The UNESCO Child and Family Research Centre (CFRC)
The UNESCO Child and Family Research Centre undertakes research, education and training in the area of family support and youth development. Established in 2009 the Centre promotes civic engagement for children and youth, by providing relevant expertise in research, teaching, policy and good practice and establishing national and international networks. Their ethos is grounded in three fundamental operating principles: promoting the educational value of civic engagement; highlighting the value of civic engagement as a means of enabling resilience and social support capacity among children and youth; and recognizing that social and political active citizenship can contribute to the achievement of greater social justice and participation.
- Family Support - meeting the needs and achieving the rights of children. The UNESCO Child and Family Research Centre is at the forefront of international theory and empirical work on Family Support. For us, Family Support is underpinned by four common-sense, yet theoretically robust concepts: Social Support, Resilience, Social Ecology and Reflective Practice
- Youth Development - UNESCO Child and Family Research Centre has a particular focus on research, evaluation and programme development activities in the area of Youth Development. Such interventions aim to enable young people to thrive and engage fully with their own development as well as that of their communities.
- Supporting Innovation in Policy, Services and Practice – The changing nature of the lives of children and families demands policies, services and practices that are dynamic and flexible. The UNESCO Child and Family Research Centre has established strong credibility in supporting policy makers, service managers and practitioners to develop and implement new ideas in their work.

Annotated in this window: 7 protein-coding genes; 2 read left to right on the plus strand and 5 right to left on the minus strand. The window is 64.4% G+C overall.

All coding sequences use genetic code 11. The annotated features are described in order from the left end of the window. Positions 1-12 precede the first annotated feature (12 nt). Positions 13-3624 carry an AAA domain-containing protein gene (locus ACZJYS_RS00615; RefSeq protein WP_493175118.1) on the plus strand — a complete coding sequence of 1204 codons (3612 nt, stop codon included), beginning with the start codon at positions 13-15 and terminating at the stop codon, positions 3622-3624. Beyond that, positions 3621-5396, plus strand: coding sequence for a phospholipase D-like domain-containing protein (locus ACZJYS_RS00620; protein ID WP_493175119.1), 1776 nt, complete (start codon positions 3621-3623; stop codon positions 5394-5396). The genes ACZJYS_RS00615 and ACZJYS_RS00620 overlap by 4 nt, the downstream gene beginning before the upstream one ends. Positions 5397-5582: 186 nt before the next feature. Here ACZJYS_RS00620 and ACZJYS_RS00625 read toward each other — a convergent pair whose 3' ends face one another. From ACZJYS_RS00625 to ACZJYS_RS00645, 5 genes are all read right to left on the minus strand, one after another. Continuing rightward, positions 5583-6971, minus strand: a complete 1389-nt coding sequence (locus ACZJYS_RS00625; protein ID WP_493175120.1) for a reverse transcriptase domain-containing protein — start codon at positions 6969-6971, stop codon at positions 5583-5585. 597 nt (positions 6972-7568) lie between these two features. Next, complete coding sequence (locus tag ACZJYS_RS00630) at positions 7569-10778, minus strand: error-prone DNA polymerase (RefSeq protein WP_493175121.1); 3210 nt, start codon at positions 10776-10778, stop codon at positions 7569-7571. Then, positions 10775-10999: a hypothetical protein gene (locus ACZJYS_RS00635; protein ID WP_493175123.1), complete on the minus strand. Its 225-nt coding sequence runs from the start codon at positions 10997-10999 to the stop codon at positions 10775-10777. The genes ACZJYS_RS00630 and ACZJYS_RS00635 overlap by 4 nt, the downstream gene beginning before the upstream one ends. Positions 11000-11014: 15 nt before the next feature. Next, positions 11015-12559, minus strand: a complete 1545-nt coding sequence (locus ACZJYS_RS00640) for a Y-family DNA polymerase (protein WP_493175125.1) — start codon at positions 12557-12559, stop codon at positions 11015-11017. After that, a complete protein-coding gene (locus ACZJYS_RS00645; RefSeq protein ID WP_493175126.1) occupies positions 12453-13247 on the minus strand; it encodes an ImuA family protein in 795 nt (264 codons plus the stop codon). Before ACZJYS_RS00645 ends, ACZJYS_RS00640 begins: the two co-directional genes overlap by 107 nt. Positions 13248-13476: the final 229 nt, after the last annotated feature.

UNESCO Child and Family Research Centre, School of Political Science & Sociology
Research & Innovation Centre, National University of Ireland, Galway
Tel: +353 91 495461; email: email@example.com;
The Centre for Disability Law and Policy (CDLP)
The Centre for Disability Law and Policy (CDLP) focuses on advancing social justice and human rights for persons with disabilities through legislative and policy reform. With major research accolades and some of the most respected members in the field on the staff board, the CDLP has earned its place as a policy leader, both in Europe and beyond.
With only two other entities like it in Europe, and a director – Gerard Quinn – who is widely recognized as the authority on international and comparative disability law in this country, the CDLP has made significant headway since a generous grant from Atlantic Philanthropies helped its establishment in 2008. Since then it has raised approximately €8 million from EU research grants, the Soros Open Society Foundations and other sources.
The CDLP is now an internationally recognized centre of expertise and engages in collaborative work with stakeholders around the world. It co-produces the European Yearbook on Disability Law which is an international peer reviewed journal now in its 4th edition. It directs a major network of Marie Curie PhDs across six different countries, recently hailed by the European Commission as a ‘success story’. Its world-renowned International Disability Law Summer School enters its sixth year this year.